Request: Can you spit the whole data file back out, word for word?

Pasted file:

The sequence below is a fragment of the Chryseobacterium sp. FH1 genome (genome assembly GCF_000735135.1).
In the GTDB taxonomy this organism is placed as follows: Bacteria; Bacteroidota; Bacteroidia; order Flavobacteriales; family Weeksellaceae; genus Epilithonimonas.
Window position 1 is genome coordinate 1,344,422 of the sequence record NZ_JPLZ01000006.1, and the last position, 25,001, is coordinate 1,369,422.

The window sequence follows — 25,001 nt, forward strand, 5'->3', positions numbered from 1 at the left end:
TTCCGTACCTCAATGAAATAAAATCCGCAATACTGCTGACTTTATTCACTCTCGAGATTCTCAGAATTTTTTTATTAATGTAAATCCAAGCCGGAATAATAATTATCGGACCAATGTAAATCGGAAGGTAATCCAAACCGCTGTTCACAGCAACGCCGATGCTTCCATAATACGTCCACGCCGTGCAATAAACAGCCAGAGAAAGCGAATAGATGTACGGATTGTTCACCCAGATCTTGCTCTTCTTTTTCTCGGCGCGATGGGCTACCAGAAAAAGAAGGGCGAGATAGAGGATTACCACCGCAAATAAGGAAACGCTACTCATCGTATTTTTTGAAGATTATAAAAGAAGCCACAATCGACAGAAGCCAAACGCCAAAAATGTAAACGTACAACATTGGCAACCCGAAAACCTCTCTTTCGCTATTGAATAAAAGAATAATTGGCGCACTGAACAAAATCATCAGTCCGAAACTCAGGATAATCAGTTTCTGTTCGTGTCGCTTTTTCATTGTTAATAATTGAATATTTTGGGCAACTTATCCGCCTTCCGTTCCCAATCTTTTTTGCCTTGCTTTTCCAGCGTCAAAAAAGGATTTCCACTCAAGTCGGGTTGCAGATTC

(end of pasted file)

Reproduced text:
The sequence below is a fragment of the Chryseobacterium sp. FH1 genome (genome assembly GCF_000735135.1).
In the GTDB taxonomy this organism is placed as follows: Bacteria; Bacteroidota; Bacteroidia; order Flavobacteriales; family Weeksellaceae; genus Epilithonimonas.
Window position 1 is genome coordinate 1,344,422 of the sequence record NZ_JPLZ01000006.1, and the last position, 25,001, is coordinate 1,369,422.

The window sequence follows — 25,001 nt, forward strand, 5'->3', positions numbered from 1 at the left end:
TTCCGTACCTCAATGAAATAAAATCCGCAATACTGCTGACTTTATTCACTCTCGAGATTCTCAGAATTTTTTTATTAATGTAAATCCAAGCCGGAATAATAATTATCGGACCAATGTAAATCGGAAGGTAATCCAAACCGCTGTTCACAGCAACGCCGATGCTTCCATAATACGTCCACGCCGTGCAATAAACAGCCAGAGAAAGCGAATAGATGTACGGATTGTTCACCCAGATCTTGCTCTTCTTTTTCTCGGCGCGATGGGCTACCAGAAAAAGAAGGGCGAGATAGAGGATTACCACCGCAAATAAGGAAACGCTACTCATCGTATTTTTTGAAGATTATAAAAGAAGCCACAATCGACAGAAGCCAAACGCCAAAAATGTAAACGTACAACATTGGCAACCCGAAAACCTCTCTTTCGCTATTGAATAAAAGAATAATTGGCGCACTGAACAAAATCATCAGTCCGAAACTCAGGATAATCAGTTTCTGTTCGTGTCGCTTTTTCATTGTTAATAATTGAATATTTTGGGCAACTTATCCGCCTTCCGTTCCCAATCTTTTTTGCCTTGCTTTTCCAGCGTCAAAAAAGGATTTCCACTCAAGTCGGGTTGCAGATTC